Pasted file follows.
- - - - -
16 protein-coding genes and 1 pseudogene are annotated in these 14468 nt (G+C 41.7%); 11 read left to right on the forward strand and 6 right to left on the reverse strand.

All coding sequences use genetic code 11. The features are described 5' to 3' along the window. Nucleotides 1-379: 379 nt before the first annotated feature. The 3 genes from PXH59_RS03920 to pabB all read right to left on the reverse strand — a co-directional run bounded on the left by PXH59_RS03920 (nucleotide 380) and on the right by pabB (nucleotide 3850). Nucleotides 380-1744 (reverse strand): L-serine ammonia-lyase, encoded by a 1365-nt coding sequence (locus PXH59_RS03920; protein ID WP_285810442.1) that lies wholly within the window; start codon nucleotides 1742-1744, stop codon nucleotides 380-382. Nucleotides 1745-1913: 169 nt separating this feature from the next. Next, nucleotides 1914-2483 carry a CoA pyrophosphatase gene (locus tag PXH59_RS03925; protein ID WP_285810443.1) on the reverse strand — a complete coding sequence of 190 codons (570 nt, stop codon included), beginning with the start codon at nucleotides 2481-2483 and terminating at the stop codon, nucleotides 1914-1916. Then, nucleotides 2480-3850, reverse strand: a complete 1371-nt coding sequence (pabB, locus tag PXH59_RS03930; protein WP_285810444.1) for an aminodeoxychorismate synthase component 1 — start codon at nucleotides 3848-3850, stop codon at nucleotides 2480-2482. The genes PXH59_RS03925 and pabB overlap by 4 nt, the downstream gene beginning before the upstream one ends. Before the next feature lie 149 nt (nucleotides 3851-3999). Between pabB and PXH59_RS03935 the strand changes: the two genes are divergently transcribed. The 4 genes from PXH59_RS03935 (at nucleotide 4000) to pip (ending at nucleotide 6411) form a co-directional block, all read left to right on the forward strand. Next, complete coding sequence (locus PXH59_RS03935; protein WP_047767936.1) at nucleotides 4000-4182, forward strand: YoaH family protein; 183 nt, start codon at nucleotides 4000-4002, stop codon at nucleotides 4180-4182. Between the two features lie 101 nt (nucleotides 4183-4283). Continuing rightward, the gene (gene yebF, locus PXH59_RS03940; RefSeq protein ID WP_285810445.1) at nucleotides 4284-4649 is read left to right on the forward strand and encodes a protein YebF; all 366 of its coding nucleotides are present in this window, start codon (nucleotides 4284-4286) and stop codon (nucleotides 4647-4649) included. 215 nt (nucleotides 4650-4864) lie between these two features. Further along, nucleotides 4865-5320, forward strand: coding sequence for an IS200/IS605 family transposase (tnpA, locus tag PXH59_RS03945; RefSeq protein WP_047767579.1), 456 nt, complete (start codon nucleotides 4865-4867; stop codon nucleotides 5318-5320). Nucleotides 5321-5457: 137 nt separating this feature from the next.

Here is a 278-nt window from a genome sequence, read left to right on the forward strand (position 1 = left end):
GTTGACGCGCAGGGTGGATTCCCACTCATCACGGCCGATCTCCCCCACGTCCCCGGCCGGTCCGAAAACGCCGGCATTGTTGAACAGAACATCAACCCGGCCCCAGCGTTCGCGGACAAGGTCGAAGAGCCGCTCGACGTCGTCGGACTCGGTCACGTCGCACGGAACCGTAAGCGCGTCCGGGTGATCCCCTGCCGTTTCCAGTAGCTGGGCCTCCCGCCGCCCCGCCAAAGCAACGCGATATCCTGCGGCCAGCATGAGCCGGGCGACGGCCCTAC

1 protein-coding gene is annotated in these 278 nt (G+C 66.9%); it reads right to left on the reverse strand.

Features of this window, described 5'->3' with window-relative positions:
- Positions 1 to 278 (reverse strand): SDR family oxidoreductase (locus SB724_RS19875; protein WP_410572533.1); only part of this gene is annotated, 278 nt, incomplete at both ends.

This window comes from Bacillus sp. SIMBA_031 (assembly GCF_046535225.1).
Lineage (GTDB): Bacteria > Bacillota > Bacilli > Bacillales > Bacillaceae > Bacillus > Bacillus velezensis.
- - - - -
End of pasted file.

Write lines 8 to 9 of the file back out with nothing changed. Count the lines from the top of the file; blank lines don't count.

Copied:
This window comes from Bacillus sp. SIMBA_031 (assembly GCF_046535225.1).
Lineage (GTDB): Bacteria > Bacillota > Bacilli > Bacillales > Bacillaceae > Bacillus > Bacillus velezensis.